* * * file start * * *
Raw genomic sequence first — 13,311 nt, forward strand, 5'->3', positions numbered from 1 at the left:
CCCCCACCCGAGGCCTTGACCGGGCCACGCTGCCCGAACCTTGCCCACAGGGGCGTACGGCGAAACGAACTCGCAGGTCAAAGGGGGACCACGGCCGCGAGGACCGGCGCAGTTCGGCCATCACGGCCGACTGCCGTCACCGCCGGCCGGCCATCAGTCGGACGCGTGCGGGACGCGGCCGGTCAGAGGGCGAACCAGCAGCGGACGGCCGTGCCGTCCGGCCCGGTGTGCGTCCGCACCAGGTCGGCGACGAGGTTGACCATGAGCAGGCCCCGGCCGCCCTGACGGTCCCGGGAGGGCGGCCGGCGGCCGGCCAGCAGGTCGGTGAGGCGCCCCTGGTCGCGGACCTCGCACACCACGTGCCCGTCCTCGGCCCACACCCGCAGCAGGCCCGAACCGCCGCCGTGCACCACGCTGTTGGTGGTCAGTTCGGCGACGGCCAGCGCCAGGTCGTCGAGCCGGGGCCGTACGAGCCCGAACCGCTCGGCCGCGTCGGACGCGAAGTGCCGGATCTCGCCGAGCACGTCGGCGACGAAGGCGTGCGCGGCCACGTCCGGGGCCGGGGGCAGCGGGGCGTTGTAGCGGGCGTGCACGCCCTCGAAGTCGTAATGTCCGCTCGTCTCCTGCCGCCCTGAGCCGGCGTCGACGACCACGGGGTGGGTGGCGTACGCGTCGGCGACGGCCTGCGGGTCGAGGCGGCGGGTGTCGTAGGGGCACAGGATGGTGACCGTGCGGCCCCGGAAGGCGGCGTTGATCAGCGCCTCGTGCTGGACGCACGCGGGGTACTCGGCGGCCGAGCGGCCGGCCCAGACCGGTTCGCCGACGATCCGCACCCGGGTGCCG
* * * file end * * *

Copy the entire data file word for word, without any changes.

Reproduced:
Raw genomic sequence first — 13,311 nt, forward strand, 5'->3', positions numbered from 1 at the left:
CCCCCACCCGAGGCCTTGACCGGGCCACGCTGCCCGAACCTTGCCCACAGGGGCGTACGGCGAAACGAACTCGCAGGTCAAAGGGGGACCACGGCCGCGAGGACCGGCGCAGTTCGGCCATCACGGCCGACTGCCGTCACCGCCGGCCGGCCATCAGTCGGACGCGTGCGGGACGCGGCCGGTCAGAGGGCGAACCAGCAGCGGACGGCCGTGCCGTCCGGCCCGGTGTGCGTCCGCACCAGGTCGGCGACGAGGTTGACCATGAGCAGGCCCCGGCCGCCCTGACGGTCCCGGGAGGGCGGCCGGCGGCCGGCCAGCAGGTCGGTGAGGCGCCCCTGGTCGCGGACCTCGCACACCACGTGCCCGTCCTCGGCCCACACCCGCAGCAGGCCCGAACCGCCGCCGTGCACCACGCTGTTGGTGGTCAGTTCGGCGACGGCCAGCGCCAGGTCGTCGAGCCGGGGCCGTACGAGCCCGAACCGCTCGGCCGCGTCGGACGCGAAGTGCCGGATCTCGCCGAGCACGTCGGCGACGAAGGCGTGCGCGGCCACGTCCGGGGCCGGGGGCAGCGGGGCGTTGTAGCGGGCGTGCACGCCCTCGAAGTCGTAATGTCCGCTCGTCTCCTGCCGCCCTGAGCCGGCGTCGACGACCACGGGGTGGGTGGCGTACGCGTCGGCGACGGCCTGCGGGTCGAGGCGGCGGGTGTCGTAGGGGCACAGGATGGTGACCGTGCGGCCCCGGAAGGCGGCGTTGATCAGCGCCTCGTGCTGGACGCACGCGGGGTACTCGGCGGCCGAGCGGCCGGCCCAGACCGGTTCGCCGACGATCCGCACCCGGGTGCCG